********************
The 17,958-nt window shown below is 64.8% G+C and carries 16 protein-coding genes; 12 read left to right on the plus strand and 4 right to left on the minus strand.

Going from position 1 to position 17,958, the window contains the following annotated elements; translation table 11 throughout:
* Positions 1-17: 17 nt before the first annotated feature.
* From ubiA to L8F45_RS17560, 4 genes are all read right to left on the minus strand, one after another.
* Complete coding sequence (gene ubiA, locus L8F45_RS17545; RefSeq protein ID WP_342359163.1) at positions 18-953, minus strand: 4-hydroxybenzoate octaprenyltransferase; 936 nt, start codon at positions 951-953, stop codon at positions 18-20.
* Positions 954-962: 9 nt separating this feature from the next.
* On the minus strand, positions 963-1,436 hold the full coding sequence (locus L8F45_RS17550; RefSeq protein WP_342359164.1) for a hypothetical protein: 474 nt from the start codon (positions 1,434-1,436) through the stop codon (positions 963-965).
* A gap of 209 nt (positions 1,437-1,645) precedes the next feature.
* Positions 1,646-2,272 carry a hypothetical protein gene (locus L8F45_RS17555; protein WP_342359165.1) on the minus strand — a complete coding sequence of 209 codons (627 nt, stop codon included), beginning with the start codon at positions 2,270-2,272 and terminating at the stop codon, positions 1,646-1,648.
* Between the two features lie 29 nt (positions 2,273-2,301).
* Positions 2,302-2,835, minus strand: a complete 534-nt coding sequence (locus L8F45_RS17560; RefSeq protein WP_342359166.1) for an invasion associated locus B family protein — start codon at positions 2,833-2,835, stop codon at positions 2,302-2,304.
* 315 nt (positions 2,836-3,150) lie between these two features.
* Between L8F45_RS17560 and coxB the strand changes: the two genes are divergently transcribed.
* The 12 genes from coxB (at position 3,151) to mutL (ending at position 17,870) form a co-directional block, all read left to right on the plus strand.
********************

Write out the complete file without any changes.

The 17,958-nt window shown below is 64.8% G+C and carries 16 protein-coding genes; 12 read left to right on the plus strand and 4 right to left on the minus strand.

Going from position 1 to position 17,958, the window contains the following annotated elements; translation table 11 throughout:
* Positions 1-17: 17 nt before the first annotated feature.
* From ubiA to L8F45_RS17560, 4 genes are all read right to left on the minus strand, one after another.
* Complete coding sequence (gene ubiA, locus L8F45_RS17545; RefSeq protein ID WP_342359163.1) at positions 18-953, minus strand: 4-hydroxybenzoate octaprenyltransferase; 936 nt, start codon at positions 951-953, stop codon at positions 18-20.
* Positions 954-962: 9 nt separating this feature from the next.
* On the minus strand, positions 963-1,436 hold the full coding sequence (locus L8F45_RS17550; RefSeq protein WP_342359164.1) for a hypothetical protein: 474 nt from the start codon (positions 1,434-1,436) through the stop codon (positions 963-965).
* A gap of 209 nt (positions 1,437-1,645) precedes the next feature.
* Positions 1,646-2,272 carry a hypothetical protein gene (locus L8F45_RS17555; protein WP_342359165.1) on the minus strand — a complete coding sequence of 209 codons (627 nt, stop codon included), beginning with the start codon at positions 2,270-2,272 and terminating at the stop codon, positions 1,646-1,648.
* Between the two features lie 29 nt (positions 2,273-2,301).
* Positions 2,302-2,835, minus strand: a complete 534-nt coding sequence (locus L8F45_RS17560; RefSeq protein WP_342359166.1) for an invasion associated locus B family protein — start codon at positions 2,833-2,835, stop codon at positions 2,302-2,304.
* 315 nt (positions 2,836-3,150) lie between these two features.
* Between L8F45_RS17560 and coxB the strand changes: the two genes are divergently transcribed.
* The 12 genes from coxB (at position 3,151) to mutL (ending at position 17,870) form a co-directional block, all read left to right on the plus strand.